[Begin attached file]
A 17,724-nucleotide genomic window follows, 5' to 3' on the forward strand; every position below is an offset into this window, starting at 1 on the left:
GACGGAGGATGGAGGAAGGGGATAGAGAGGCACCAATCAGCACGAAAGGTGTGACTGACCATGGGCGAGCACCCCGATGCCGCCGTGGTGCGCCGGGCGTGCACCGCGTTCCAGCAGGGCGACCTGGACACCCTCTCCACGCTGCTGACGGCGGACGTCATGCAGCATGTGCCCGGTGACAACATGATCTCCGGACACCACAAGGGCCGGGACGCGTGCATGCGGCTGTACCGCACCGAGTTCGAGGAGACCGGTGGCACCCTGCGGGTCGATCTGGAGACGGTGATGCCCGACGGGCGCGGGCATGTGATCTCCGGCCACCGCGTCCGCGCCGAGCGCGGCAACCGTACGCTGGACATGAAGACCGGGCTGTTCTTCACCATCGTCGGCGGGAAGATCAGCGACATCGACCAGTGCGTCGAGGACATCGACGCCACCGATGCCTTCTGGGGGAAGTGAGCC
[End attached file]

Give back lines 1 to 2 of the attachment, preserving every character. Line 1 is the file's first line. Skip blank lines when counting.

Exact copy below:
A 17,724-nucleotide genomic window follows, 5' to 3' on the forward strand; every position below is an offset into this window, starting at 1 on the left:
GACGGAGGATGGAGGAAGGGGATAGAGAGGCACCAATCAGCACGAAAGGTGTGACTGACCATGGGCGAGCACCCCGATGCCGCCGTGGTGCGCCGGGCGTGCACCGCGTTCCAGCAGGGCGACCTGGACACCCTCTCCACGCTGCTGACGGCGGACGTCATGCAGCATGTGCCCGGTGACAACATGATCTCCGGACACCACAAGGGCCGGGACGCGTGCATGCGGCTGTACCGCACCGAGTTCGAGGAGACCGGTGGCACCCTGCGGGTCGATCTGGAGACGGTGATGCCCGACGGGCGCGGGCATGTGATCTCCGGCCACCGCGTCCGCGCCGAGCGCGGCAACCGTACGCTGGACATGAAGACCGGGCTGTTCTTCACCATCGTCGGCGGGAAGATCAGCGACATCGACCAGTGCGTCGAGGACATCGACGCCACCGATGCCTTCTGGGGGAAGTGAGCC